5 Sweet Treats For Your Diabetic Valentine

5 Sweet Treats for Your Diabetic Valentine Having a diabetic Valentine no longer means that you have to avoid giving the gift of sweets to your sweetheart. Sugar-free delicacies are now aplenty, and these days, they are definitely not the bitter- tasting diabetic substitutes that we had a long time ago. Whether you want to buy a traditional-style chocolaty gift or take the time to make something special, you can freely give the gift of confectionaries to your sugar-free Valentine. 1. Chocolates Charles Schulz, American cartoonist and creator of Peanuts, once said, “All you need is love. But a little chocolate now and then doesn’t hurt.” Chocolate and Valentine’s Day go hand-in-hand. If you have time to spare, making a special chocolate treat adds a very personal touch to your gift. Starting with this basic chocolate recipe, you can create just about anything your Valentine would want. Ingredients: ½ cup sugar-free cocoa powder + 1 tablespoon 4 Tablespoons of coconut oil Liquid Stevia 2-4 drops = 1 tsp sugar Equal 1 packet = 2 tsp sugar Splenda 1 tsp = 1 tsp sugar Melt the coconut oil, add chocolate and stir until well-blended. Add sweetener to taste. Pour into a specially shaped container or onto a sheet and freeze until solid. Use this recipe as your base and from here, you can go anywhere chocolate can. You can add toppings or fillings to give it some extra flair. One idea is to get some heart shaped trays and fill them halfway with the liquid chocolate. Add a bit of red by placing a fresh raspberry or strawberry in the middle and pour the rest of the chocolate on top. Place the trays in the freezer until cooled. If you have a coconut lover, add some sugar-free shredded coconut to the center instead. If your Valentine is nuts about nuts – then go nuts! If y Continue reading >>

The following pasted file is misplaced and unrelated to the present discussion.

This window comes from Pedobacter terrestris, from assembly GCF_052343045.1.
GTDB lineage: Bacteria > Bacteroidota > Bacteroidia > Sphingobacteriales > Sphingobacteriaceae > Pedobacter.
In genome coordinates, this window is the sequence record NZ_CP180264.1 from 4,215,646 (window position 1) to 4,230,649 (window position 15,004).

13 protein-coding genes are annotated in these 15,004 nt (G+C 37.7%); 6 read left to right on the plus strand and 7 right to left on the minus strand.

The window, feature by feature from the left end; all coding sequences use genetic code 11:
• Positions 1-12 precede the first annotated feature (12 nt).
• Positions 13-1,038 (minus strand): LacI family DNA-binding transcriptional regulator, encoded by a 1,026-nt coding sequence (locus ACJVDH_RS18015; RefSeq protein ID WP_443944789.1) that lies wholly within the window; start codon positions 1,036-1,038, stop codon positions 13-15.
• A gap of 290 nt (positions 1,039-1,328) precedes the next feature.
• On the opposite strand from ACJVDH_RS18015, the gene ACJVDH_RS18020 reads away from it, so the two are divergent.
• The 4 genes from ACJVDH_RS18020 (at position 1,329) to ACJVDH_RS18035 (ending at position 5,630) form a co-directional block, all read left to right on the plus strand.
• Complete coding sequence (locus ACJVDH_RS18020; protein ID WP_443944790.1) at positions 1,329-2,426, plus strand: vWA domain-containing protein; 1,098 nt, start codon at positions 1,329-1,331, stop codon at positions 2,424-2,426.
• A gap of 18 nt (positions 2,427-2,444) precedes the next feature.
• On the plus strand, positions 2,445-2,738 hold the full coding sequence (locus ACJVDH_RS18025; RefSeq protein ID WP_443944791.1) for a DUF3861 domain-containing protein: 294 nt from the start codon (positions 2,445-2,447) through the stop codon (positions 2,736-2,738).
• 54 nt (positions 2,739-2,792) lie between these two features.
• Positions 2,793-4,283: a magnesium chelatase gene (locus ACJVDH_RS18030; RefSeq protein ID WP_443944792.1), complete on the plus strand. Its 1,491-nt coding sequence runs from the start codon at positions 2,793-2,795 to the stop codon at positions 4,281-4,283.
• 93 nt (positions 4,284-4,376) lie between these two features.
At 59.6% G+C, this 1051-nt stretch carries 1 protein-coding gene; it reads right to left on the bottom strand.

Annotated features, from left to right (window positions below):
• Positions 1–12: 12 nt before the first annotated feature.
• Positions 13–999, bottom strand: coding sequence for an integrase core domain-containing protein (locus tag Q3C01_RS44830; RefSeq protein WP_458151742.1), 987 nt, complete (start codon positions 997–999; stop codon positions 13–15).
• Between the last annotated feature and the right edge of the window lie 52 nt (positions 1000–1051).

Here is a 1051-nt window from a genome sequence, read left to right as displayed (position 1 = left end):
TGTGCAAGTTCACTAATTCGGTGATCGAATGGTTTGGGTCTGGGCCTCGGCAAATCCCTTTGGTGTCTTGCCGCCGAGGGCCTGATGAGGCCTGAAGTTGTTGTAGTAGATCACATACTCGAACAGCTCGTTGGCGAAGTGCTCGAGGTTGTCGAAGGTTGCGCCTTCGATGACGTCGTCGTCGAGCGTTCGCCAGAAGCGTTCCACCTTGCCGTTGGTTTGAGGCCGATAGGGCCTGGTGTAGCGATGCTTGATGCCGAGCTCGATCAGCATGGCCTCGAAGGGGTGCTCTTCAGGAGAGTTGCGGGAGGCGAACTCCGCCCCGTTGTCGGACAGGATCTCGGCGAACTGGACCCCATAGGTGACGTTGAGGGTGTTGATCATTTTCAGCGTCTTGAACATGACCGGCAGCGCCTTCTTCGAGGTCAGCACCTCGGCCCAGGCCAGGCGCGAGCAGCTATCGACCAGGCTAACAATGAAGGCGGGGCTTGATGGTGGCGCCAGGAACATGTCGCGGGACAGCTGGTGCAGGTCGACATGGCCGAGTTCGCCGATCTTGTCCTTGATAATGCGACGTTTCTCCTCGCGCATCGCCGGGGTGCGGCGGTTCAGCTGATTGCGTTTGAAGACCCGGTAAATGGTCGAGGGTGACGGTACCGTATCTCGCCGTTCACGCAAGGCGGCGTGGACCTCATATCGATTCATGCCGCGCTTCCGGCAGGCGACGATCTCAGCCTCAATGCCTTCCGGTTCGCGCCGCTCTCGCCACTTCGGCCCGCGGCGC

Treats For Diabetics | Gluco Perfect

Treats For Diabetics | Gluco Perfect

5 Healthy Holiday Tips For Diabetics + Brownie Recipe! The hot topic that has come up with my clients these last few weeks has been how to stay healthy during the holidays. The holiday season poses some common challenges that for diabetics can be detrimental to blood sugar control. It seems that with the all the parties, food temptations, and mindset of Ill start January 1st, all intentions of exercising, eating healthy, and sticking to your normal routine tend to get swept away. I am a strong believer in finding balance between enjoying yourself in life and taking care of your body. The good news is that I believe both can coincide without feeling like youre dieting or depriving yourself! Whether you are traveling or staying home this year, here are some of my favorite tips for keeping up your healthy game during the holidays: When we focus on taking care of ourselves, we are more likely to make healthier decisions. One thing we want to do this holiday season is arm our bodies with sleep, water, and exercise to help reduce stress. When we are stressed, our body produces more of the hormone gherlin and less of the hormone leptin. Together these hormones result in us wanting to eat more and feeling less satisfied after we eat, which in turn can lead to late night binges and high blood sugars throughout the night. Workout for at least 30 minutes 5 days a week combining strength and cardio. Note: Always consult your physician before taking on a new workout Eat your last big meal 3-4 hours before you go to sleep For diabetics, the danger zone happens when blood sugar is high for an extended period of time. Its imperative that we go to bed at a stable number and know that it wont be fluctuating too much throughout the night. By eating your last meal 3-4 hours before you go Continue reading >>